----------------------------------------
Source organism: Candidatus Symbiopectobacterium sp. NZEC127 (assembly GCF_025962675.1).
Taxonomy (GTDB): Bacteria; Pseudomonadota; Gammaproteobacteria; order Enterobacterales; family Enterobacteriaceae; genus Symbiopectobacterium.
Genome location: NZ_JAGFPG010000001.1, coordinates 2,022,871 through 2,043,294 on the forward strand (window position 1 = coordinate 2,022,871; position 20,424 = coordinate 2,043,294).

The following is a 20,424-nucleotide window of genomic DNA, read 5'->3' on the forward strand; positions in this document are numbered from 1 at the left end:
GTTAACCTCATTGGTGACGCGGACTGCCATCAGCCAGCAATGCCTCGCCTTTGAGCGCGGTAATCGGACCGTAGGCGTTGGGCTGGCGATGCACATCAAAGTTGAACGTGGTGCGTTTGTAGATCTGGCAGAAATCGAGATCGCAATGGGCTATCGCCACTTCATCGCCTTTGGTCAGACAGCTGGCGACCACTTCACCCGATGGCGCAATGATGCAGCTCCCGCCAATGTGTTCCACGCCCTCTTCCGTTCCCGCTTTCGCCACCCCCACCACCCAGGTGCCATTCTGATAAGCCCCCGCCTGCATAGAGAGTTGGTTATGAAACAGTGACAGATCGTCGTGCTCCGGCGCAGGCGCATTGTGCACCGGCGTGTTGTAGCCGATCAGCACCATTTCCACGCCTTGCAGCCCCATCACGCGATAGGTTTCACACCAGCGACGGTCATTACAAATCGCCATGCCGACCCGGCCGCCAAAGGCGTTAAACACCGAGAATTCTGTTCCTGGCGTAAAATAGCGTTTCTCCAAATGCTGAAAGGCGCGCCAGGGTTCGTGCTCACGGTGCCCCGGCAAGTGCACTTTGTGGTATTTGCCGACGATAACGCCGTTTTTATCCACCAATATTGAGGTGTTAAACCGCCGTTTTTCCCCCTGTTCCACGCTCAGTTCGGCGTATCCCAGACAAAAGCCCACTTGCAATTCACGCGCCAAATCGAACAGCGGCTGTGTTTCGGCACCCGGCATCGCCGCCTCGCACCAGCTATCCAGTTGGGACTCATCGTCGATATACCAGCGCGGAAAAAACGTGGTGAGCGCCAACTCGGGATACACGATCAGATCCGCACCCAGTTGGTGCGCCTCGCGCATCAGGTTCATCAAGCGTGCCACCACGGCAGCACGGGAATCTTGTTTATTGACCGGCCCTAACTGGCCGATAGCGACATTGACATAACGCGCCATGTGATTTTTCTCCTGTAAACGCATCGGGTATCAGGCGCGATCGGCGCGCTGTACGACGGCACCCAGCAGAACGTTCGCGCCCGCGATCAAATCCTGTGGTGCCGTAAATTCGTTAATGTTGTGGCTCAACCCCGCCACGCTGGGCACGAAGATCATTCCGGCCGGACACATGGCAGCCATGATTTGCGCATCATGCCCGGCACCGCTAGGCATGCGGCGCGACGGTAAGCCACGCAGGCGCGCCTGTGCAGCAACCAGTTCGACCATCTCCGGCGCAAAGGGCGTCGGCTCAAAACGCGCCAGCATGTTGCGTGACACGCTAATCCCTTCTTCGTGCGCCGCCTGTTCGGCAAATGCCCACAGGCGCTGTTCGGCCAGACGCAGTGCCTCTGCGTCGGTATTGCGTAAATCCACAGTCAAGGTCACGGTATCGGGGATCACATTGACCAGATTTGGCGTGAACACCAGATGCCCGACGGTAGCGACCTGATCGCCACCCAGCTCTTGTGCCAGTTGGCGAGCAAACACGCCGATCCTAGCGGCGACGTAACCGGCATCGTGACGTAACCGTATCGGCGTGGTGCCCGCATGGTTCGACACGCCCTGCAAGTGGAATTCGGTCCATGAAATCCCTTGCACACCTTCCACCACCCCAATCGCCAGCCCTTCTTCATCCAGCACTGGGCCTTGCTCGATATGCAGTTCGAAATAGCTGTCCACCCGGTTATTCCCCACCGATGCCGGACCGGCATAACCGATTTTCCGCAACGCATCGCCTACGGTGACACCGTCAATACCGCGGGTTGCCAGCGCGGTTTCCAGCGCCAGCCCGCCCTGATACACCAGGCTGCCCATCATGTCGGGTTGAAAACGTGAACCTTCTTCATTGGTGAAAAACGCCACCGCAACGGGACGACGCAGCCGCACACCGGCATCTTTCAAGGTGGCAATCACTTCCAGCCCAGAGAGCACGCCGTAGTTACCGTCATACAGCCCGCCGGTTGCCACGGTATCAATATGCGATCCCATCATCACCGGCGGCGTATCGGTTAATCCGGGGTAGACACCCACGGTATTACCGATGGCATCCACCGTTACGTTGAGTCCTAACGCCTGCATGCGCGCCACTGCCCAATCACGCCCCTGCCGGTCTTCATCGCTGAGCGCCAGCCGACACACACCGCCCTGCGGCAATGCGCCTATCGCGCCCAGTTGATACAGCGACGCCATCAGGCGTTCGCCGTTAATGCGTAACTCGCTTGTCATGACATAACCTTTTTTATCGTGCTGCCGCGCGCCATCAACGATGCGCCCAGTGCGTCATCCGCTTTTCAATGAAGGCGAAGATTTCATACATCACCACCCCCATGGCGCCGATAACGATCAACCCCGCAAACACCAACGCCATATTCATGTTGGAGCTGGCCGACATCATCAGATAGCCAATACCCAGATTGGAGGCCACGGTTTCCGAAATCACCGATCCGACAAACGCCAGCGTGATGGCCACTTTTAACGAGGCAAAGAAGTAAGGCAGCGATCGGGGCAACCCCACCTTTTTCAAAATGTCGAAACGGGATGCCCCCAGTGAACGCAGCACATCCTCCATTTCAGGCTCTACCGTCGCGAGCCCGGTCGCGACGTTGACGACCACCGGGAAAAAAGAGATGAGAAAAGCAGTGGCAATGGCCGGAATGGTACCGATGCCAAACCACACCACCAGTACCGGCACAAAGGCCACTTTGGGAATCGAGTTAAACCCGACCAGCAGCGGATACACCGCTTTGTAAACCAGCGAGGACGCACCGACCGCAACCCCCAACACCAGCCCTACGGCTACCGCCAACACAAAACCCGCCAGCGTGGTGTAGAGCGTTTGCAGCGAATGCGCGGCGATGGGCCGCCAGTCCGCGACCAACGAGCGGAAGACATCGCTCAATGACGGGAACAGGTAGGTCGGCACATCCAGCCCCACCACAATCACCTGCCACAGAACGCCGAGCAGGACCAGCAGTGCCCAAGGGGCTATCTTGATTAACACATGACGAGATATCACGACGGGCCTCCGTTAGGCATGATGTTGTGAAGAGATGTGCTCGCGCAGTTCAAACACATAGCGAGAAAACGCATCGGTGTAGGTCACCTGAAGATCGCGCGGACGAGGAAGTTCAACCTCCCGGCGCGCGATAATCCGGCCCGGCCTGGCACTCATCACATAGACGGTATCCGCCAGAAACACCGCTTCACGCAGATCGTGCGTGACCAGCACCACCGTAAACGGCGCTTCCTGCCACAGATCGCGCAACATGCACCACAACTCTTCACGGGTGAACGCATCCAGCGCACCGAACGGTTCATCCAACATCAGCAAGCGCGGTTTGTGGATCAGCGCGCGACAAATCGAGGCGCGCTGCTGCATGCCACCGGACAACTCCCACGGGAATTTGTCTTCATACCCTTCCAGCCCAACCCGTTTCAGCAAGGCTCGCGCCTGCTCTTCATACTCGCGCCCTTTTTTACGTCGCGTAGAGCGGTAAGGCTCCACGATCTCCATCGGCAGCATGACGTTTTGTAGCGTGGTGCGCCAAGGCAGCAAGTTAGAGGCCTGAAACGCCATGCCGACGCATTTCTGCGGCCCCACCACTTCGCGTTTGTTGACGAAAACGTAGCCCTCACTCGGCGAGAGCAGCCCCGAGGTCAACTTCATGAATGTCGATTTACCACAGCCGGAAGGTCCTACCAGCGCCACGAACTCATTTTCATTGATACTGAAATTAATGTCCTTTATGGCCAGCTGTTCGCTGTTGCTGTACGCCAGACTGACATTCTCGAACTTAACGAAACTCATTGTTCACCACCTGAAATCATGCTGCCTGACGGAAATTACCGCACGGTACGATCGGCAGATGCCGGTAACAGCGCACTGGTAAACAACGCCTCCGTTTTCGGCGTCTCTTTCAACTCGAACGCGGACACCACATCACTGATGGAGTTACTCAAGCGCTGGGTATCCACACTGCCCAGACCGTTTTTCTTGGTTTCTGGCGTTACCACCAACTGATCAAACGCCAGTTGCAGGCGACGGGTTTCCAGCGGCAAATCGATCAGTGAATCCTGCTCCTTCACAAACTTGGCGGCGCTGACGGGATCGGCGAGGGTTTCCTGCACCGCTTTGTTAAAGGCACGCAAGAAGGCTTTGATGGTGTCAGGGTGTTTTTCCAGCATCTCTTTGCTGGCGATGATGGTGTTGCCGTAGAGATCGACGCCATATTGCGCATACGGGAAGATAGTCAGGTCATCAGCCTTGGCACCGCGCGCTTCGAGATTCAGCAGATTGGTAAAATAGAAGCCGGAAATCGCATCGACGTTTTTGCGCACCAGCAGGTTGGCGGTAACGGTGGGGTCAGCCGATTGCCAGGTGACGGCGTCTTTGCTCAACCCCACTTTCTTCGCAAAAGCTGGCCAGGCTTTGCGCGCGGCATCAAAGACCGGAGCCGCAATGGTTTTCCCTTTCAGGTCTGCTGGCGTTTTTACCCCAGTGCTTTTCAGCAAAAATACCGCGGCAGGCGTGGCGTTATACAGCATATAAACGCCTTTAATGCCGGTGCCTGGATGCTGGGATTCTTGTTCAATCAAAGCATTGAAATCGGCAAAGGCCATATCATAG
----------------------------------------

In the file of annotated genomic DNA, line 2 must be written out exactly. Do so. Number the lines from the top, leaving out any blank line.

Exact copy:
Taxonomy (GTDB): Bacteria; Pseudomonadota; Gammaproteobacteria; order Enterobacterales; family Enterobacteriaceae; genus Symbiopectobacterium.